ian at hixie.ch
Fri Aug 22 14:18:34 PDT 2008
On Fri, 22 Aug 2008, Ben Adida wrote:
> > It would be helpful if you could send a separate message that is
> > specifically asking for the changes you desire
> Perfectly reasonable: we'll put together a precise proposal regarding:
> (1) what would need to validate, (2) what would browsers be expected to
> do, and (3) why we think this is useful.
Just to emphasise: I don't know if you trimmed the quote above just to
make your e-mail shorter or for some other reason, but the rest of the
paragraph was actually the most important part. To be explicit, the most
important details in any proposal like this are:
* What the problem being addressed is.
* What research shows that it is an important enough problem that it
should be addressed.
* What the requirements are.
For more details on the process here, please see our FAQ:
> > Indeed, we have design principles that make addressing the needs of
> > small communities an explicit non-goal.
> How about adding one feature that will help make many small communities
> happy, each in their own way? That's the power of RDF, and the idea
> behind RDFa is to enable that distributed innovation within HTML.
Sure, we already have extension mechanisms in HTML for exactly this.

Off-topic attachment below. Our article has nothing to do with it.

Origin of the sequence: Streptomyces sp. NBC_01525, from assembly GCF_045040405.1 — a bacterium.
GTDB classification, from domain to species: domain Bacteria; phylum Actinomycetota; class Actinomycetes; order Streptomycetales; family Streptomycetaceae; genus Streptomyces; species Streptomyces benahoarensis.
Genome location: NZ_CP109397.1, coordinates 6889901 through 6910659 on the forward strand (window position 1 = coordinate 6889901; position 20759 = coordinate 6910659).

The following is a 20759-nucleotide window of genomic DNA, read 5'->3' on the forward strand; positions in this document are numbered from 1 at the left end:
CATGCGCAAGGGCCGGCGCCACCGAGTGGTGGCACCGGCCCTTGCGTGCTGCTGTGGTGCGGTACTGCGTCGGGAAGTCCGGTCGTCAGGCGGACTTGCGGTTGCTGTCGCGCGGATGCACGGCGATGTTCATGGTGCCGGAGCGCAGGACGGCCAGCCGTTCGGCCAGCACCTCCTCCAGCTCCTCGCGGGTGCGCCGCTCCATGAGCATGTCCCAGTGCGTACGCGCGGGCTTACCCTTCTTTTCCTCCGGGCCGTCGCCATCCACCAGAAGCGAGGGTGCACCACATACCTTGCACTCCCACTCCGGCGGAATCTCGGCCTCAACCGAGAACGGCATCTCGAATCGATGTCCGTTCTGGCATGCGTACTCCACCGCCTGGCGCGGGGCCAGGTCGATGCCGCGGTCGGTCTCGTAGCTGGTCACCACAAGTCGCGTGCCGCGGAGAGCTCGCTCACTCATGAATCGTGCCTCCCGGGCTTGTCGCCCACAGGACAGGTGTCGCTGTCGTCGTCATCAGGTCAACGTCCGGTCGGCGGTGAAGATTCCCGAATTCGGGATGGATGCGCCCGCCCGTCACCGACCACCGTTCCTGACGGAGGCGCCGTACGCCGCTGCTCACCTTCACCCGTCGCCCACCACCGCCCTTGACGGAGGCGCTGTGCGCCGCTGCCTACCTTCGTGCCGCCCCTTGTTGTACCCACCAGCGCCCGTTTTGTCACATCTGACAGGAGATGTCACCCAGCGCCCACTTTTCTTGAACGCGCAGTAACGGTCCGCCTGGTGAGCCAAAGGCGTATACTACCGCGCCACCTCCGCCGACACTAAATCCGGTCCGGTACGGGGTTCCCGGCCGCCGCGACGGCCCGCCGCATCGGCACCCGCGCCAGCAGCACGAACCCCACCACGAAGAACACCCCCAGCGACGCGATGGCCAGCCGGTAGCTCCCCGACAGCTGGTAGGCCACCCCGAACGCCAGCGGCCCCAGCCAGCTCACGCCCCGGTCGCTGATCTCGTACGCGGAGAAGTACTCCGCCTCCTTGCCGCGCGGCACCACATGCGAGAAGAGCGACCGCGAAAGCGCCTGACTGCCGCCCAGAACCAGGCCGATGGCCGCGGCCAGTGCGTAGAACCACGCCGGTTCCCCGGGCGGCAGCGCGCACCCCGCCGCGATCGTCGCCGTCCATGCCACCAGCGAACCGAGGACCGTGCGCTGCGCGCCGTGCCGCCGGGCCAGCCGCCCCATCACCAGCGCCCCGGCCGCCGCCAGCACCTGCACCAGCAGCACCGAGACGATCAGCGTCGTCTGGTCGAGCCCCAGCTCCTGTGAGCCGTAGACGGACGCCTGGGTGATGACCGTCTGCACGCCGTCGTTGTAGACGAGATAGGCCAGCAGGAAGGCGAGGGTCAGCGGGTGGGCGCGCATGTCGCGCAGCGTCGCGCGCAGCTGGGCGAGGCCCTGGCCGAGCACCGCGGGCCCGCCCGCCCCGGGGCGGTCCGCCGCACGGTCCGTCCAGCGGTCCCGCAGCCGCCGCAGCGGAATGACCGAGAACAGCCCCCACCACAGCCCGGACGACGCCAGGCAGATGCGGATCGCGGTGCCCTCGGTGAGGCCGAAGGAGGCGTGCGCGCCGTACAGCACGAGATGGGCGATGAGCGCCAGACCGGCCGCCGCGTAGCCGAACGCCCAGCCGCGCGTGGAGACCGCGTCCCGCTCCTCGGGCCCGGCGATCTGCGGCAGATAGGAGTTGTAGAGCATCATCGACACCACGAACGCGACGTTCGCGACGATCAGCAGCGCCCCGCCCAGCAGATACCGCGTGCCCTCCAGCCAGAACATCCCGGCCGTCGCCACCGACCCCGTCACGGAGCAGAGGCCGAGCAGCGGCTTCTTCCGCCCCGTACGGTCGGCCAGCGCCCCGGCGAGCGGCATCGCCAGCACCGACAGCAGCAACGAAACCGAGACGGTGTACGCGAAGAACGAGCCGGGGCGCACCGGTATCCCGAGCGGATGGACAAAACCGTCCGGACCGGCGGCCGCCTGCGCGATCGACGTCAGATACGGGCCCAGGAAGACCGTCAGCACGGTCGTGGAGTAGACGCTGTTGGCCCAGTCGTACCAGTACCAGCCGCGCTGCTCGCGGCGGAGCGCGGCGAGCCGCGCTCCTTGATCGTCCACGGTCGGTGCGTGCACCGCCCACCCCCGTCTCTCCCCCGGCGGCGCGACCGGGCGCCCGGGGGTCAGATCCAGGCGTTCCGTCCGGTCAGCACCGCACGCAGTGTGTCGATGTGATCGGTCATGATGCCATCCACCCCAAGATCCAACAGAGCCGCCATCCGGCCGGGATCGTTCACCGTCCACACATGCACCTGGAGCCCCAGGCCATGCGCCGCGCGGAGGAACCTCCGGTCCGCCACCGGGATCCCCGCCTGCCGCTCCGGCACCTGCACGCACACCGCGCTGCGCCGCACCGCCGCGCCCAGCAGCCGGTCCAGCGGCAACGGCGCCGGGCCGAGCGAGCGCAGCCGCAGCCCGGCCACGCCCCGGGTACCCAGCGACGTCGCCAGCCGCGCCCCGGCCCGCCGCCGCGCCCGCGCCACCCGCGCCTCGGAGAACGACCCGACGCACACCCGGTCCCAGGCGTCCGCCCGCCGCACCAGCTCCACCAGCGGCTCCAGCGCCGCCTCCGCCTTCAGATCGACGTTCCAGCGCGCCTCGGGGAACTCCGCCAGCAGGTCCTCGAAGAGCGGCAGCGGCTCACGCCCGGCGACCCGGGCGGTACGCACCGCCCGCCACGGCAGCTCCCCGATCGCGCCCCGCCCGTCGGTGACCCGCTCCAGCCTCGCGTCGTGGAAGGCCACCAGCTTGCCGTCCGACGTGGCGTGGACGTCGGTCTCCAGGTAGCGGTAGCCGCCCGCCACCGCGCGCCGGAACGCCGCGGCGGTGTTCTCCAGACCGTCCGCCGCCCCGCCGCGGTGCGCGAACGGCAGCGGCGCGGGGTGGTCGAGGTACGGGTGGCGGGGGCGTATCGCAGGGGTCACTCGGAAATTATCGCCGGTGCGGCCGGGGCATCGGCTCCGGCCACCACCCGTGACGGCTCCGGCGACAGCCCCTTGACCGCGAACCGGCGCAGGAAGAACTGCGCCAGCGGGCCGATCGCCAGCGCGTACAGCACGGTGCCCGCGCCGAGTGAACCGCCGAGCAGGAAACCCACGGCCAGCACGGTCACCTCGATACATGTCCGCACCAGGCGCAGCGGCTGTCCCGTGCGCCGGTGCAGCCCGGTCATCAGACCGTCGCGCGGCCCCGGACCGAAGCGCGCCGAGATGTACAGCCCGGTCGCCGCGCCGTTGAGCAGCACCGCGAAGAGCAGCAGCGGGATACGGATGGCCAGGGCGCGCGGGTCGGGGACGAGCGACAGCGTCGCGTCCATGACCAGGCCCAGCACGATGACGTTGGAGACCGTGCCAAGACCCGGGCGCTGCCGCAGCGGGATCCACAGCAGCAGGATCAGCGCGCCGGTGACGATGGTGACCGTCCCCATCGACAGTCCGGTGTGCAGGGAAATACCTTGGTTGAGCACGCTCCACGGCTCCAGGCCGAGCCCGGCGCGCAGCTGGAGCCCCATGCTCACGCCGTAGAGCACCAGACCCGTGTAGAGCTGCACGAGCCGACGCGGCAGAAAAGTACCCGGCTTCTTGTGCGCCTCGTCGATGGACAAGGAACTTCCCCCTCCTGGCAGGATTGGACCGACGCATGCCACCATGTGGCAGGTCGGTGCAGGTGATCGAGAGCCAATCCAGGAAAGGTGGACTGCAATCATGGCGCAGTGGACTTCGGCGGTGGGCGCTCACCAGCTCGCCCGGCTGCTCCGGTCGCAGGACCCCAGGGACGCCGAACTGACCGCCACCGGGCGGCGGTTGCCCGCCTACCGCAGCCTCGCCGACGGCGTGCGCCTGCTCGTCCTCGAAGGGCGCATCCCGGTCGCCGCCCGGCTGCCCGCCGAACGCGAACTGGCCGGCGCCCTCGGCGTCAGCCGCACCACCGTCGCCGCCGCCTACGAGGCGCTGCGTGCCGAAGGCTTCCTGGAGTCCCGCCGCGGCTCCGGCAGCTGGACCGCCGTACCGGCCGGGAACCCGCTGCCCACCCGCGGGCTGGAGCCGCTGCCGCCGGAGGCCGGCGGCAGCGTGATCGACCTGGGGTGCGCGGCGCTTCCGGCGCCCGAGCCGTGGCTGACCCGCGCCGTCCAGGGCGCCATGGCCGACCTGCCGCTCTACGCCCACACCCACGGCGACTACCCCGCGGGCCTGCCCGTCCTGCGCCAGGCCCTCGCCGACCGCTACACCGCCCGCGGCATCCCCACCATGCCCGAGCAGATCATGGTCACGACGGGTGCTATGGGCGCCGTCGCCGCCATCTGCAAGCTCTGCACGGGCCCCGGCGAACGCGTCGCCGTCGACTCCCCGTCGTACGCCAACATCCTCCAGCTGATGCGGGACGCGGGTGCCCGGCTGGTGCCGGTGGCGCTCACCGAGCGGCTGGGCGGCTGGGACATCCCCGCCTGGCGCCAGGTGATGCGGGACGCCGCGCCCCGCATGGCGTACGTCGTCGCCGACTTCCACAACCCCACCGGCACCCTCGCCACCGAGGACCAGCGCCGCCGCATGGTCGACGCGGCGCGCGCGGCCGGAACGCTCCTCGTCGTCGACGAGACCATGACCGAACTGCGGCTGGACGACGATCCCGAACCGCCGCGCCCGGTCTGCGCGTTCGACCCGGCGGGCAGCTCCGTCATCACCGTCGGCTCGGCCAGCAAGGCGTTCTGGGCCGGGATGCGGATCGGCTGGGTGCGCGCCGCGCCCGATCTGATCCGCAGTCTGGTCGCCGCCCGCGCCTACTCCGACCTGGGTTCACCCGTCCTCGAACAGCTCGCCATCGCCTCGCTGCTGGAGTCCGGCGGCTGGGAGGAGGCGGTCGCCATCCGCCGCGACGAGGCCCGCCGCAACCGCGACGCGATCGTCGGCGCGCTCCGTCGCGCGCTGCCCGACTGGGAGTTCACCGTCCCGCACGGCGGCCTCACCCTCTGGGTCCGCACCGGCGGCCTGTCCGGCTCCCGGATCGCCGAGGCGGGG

> > Use a unique name, e.g. include a domain name in the name, as in
> > "license.creativecommons.org" or "home.foaf.w3.org", or use a name you
> > know isn't used because it's an unusual name, e.g. "cc:license".
> That doesn't scale (unless you expect people to actually use GUIDs with
Why would it scale any less than URIs? That's basically all URIs are.
Instead of a name of the form:
"http://" + domain + "/" + vocabulary-name + "#" + name
...or a namespace-name combination of the form:
"http://" + domain + "/" + vocabulary-name
...you just use a name of the form:
name + "." + vocabulary-name + "." + domain
The same varying information is in there, so it's exactly as unique.
> and it's extremely web-unfriendly, since you can't look up a concept to
> figure out what it might mean.
Sure you can. Just search for it on a search engine. For example:
In fact, it works better than a URL:
Notice how the latter doesn't really give you a broad view of what XHTML
is, whereas the former three examples give multiple pages about each name,
from the official spec, to the wikipedia articles, to tutorials, etc.
> > But in any case HTML5 already has extension mechanisms, so the
> > discussion should not be over whether RDFa is worth it or not, the
> > discussion should be over what extension mechanisms RDF needs that
> > HTML5 doesn't provide.
> Some problems with existing extension mechanisms:
> - no way to make statements about another document (a PDF), etc... in a
> way that is *consistent* across different data types.
Surely including metadata about another document is even worse than
including metadata in a <script> block in terms of separating the metadata
from the data?
However, even if you did want to do this, you could certainly come up with
a consistent mechanism for it. It's not entirely clear to me what the
requirements are here, but if one wanted to be able to give verb-object
pairs for a remote page, then one could do something like this:
<a href="ball.html">My Favorite Ball</a>
by <span class="author.example.com">Dewey</span>,